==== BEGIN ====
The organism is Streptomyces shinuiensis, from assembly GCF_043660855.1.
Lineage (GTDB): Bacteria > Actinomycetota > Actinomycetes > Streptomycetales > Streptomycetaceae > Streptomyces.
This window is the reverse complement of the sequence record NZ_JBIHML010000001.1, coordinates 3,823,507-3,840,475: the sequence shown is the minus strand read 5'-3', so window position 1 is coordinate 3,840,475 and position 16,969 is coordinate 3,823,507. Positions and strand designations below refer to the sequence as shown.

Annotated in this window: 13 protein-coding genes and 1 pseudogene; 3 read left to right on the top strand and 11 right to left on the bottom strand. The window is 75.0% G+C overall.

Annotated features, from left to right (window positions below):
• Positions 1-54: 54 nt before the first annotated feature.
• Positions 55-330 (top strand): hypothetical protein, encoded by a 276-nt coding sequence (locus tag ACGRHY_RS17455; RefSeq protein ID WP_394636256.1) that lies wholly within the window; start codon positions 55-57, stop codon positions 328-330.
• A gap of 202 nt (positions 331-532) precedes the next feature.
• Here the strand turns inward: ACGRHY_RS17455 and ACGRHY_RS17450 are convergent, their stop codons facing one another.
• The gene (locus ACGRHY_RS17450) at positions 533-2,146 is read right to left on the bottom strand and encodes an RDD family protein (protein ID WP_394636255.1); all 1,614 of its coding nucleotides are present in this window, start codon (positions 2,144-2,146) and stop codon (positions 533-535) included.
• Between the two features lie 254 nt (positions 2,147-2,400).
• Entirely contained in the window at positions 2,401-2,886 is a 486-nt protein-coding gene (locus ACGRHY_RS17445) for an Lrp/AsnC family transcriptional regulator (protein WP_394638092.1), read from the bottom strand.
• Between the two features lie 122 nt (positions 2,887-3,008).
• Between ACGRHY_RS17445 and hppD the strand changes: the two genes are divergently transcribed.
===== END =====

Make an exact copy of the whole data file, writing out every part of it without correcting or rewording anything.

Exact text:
The organism is Streptomyces shinuiensis, from assembly GCF_043660855.1.
Lineage (GTDB): Bacteria > Actinomycetota > Actinomycetes > Streptomycetales > Streptomycetaceae > Streptomyces.
This window is the reverse complement of the sequence record NZ_JBIHML010000001.1, coordinates 3,823,507-3,840,475: the sequence shown is the minus strand read 5'-3', so window position 1 is coordinate 3,840,475 and position 16,969 is coordinate 3,823,507. Positions and strand designations below refer to the sequence as shown.

Annotated in this window: 13 protein-coding genes and 1 pseudogene; 3 read left to right on the top strand and 11 right to left on the bottom strand. The window is 75.0% G+C overall.

Annotated features, from left to right (window positions below):
• Positions 1-54: 54 nt before the first annotated feature.
• Positions 55-330 (top strand): hypothetical protein, encoded by a 276-nt coding sequence (locus tag ACGRHY_RS17455; RefSeq protein ID WP_394636256.1) that lies wholly within the window; start codon positions 55-57, stop codon positions 328-330.
• A gap of 202 nt (positions 331-532) precedes the next feature.
• Here the strand turns inward: ACGRHY_RS17455 and ACGRHY_RS17450 are convergent, their stop codons facing one another.
• The gene (locus ACGRHY_RS17450) at positions 533-2,146 is read right to left on the bottom strand and encodes an RDD family protein (protein ID WP_394636255.1); all 1,614 of its coding nucleotides are present in this window, start codon (positions 2,144-2,146) and stop codon (positions 533-535) included.
• Between the two features lie 254 nt (positions 2,147-2,400).
• Entirely contained in the window at positions 2,401-2,886 is a 486-nt protein-coding gene (locus ACGRHY_RS17445) for an Lrp/AsnC family transcriptional regulator (protein WP_394638092.1), read from the bottom strand.
• Between the two features lie 122 nt (positions 2,887-3,008).
• Between ACGRHY_RS17445 and hppD the strand changes: the two genes are divergently transcribed.